Unnatural Death/Previously Published As the Dawson Pedigree by Dorothy L. Sayers

A classic author from the golden era of mysteries, Dorothy L. Sayers is best known for her series featuring nobleman-detective Lord Peter Wimsey.

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Unnatural Death/Previously Published As the Dawson Pedigree by Dorothy L. Sayers


  • Paperback: 285 pages
  • Publisher: Harperperennial Library; Reissue edition (July 1993)
  • ASIN: 0060808403

    Reader Reviews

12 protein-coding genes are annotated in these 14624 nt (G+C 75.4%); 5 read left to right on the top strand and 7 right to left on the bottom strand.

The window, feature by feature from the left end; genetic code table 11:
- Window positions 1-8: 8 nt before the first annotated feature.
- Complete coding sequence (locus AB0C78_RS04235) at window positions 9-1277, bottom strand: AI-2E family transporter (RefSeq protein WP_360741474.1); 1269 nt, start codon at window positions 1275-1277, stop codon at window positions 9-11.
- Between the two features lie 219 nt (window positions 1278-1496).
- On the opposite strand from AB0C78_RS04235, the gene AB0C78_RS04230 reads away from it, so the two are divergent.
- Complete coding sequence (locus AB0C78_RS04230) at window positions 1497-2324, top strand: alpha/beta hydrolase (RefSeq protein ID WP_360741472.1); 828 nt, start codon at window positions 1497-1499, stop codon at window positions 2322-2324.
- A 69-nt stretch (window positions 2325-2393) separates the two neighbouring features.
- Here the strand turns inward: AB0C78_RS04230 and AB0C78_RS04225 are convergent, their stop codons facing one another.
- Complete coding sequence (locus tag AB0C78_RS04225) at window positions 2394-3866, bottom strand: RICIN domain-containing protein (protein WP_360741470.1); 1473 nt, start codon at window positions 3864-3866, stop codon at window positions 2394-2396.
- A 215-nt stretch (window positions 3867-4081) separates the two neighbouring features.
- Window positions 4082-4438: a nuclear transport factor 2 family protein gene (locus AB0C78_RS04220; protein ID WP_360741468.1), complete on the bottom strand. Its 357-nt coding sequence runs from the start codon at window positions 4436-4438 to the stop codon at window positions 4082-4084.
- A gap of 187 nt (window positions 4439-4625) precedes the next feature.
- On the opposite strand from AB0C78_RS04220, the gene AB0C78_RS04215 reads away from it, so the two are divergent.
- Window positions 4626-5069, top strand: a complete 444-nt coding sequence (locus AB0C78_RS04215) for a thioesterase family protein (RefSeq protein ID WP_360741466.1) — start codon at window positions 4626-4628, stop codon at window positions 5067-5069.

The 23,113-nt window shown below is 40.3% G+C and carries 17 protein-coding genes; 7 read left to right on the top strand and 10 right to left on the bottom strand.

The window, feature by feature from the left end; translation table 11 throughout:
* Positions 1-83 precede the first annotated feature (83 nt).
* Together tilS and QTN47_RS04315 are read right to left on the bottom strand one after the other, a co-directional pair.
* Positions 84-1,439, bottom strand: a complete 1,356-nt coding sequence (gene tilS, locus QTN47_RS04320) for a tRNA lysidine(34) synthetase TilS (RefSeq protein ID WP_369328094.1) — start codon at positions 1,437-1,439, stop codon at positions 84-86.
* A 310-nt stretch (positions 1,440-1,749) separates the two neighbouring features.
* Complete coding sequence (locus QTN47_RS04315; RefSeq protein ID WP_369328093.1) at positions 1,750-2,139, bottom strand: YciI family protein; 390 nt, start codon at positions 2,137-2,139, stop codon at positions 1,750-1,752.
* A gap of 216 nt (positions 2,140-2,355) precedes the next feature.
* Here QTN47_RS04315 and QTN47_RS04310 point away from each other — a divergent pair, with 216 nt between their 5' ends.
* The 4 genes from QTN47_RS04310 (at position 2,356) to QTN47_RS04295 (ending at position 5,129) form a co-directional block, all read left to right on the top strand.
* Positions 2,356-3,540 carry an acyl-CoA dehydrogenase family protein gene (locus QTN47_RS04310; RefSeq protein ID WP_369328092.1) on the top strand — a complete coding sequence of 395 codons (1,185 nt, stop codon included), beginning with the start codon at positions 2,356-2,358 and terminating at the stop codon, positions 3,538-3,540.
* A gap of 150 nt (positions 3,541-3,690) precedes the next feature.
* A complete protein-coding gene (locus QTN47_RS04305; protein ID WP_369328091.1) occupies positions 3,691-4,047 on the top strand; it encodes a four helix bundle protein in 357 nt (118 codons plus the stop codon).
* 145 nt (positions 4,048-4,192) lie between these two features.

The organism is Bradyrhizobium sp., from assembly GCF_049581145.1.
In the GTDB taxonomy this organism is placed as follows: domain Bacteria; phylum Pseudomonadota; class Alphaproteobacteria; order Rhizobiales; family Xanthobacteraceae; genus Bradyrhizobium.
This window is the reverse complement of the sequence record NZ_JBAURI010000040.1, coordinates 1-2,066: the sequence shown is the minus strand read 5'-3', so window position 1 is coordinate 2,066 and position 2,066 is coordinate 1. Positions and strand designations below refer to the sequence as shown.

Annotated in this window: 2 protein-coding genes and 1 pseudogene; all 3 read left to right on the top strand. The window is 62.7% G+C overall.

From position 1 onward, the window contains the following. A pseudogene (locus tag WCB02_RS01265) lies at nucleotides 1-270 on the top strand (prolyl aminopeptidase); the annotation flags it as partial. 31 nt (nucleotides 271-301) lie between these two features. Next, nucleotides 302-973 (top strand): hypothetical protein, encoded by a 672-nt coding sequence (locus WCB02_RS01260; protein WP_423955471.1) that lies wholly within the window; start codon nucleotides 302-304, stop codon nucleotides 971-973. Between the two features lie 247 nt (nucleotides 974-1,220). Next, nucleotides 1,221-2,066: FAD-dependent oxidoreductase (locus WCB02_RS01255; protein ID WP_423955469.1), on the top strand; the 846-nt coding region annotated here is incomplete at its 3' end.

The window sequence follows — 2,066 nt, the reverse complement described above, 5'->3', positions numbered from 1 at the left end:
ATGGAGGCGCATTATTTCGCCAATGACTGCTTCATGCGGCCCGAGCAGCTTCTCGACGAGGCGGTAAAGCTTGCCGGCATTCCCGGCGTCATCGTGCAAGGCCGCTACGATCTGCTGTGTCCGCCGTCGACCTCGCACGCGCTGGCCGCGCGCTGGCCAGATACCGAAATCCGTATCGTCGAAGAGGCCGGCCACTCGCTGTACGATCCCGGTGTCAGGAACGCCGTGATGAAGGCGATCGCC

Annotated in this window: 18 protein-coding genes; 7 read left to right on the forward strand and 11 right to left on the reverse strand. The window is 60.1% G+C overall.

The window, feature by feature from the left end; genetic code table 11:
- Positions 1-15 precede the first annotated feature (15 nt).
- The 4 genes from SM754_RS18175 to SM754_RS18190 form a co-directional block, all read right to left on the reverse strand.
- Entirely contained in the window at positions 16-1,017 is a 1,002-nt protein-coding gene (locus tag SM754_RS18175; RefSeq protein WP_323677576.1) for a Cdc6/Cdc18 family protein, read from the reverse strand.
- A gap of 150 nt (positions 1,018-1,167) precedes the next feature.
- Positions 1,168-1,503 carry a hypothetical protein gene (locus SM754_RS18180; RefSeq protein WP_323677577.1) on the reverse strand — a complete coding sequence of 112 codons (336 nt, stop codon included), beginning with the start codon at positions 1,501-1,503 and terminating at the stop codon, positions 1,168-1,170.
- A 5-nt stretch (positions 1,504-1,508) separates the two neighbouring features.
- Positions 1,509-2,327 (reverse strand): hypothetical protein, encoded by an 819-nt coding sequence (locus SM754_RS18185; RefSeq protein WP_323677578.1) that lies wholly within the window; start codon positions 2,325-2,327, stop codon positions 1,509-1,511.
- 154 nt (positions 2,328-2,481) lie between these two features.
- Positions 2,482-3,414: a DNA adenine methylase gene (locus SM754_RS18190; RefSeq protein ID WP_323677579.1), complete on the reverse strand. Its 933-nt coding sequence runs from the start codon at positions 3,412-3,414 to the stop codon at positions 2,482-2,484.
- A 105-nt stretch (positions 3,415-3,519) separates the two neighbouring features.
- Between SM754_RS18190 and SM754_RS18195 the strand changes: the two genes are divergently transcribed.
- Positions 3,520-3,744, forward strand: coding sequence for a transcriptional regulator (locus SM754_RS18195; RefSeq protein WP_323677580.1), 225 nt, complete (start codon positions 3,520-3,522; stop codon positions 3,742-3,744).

Mystery with style!, May 29, 2003 Reviewer: FrKurt Messick from Bloomington, IN USA Dorothy Sayers, a.k.a. Dorothy Leigh Sayers Fleming, one of the first women to ever be granted a degree from Oxford University, created one of the leading figures in, and indeed in so doing helped to create the genre of, the British mystery novels. Lord Peter Wimsey, an elegant, refined London-based aristocrat with a taste for books and a penchant for the piano, is again here the leading figure, in Unnatural Death, also published as The Dawson Pedigree. Wimsey is an old Etonian, Balliol Oxford (of course), served with distinction in His Majesty's forces during the War (this book having been written in 1927, I shall leave it to your good services to deduce which War), who resides both town and country somewhat fashionably, and takes great pride in the ancient family history (by the time one gets to be the fifteenth Duke of anything, the family can be easily considered ancient). Wimsey has a vocation as criminologist, not out of necessity, surely, and not by training either (for such training did not formally exist, but, as an Oxford Arts man, he was trained for most anything intellectual, or at least, that is what an Oxford Arts man would tell you). An interesting addition to the beginning of the book is a short biographical sketch of the fictional Wimsey by his equally-fictional uncle. All of this, of course, is but preamble to the latest mystery to come calling upon Lord Wimsey. There are the requisite features: a dead woman, Agatha Dawson, wealthy and having left a will that might not be a will, but rather a sham (a delirious woman whose nurse insists that there was no possible way of having made a will during the last month, yet oddly there is a document, complete with a witness who claims that dear old Agatha Dawson wanted nothing to do with the signing -- ah, the plot thickens here). Of course, to most of the world, Wimsey is, well, following a whimsey of his own. The woman was after all elderly and in poor health; surely his investigations are misplaced. The doctor (not the one who tended Miss Dawson's death, to be sure, but an earlier doctor, suspicious of Dawson's sole heir, her niece) was accused of having blackened the name of Miss Whittaker, the niece, unnecessarily, particularly as no evidence of mischief had been uncovered. Wimsey with the assistance of Inspector Parker are able to rectify the situation vis-a-vis the doctor, but there is still the mystery. Then, more death. This time the maid. To lose one woman may be regarded as a misfortune; to lose two women... (well, you can fill in the rest yourself). Of course I won't spoil it for you; perhaps my tag-team reviewers will do that for you, but I sincerely hope not. Suffice it to say, Wimsey proves himself a consummate actor in which the truth comes out (in London, and in style!). One of the glories of Sayers work is the intricacies of her plots. She tends to get a huge number of people involved (the number of people who seemed to have trouped through the ill woman's bedchamber is in itself surprising, given the era) each with subplots and agenda that nonetheless get neatly resolved in the end. Sayers' development of character (even of the already dead ones!) is done with style and subtlety; while Wimsey is developed over several novels, one doesn't feel him a stranger by reading this one alone. The other characters fit their parts admirably (had Sayers not been a writer, she may well have made a good career as a casting director in Hollywood), in physical and personality attributes. Her descriptions of the milieu, both in town (London) and in the country (the village and surroundings, in this case, of Hampshire, are interesting reading. Sayers is very much the cosmopolitan, and somewhat condescending toward the countryfolk. However, that is not a heavy element, and perhaps can be written off to her attempt to make Wimsey even more the worldly character he turns out to be over the course of her novels. In all, an excellent read, a great diversion, and well worth musing over while sipping tea on a Regency-style sofa in one's dressing gown.

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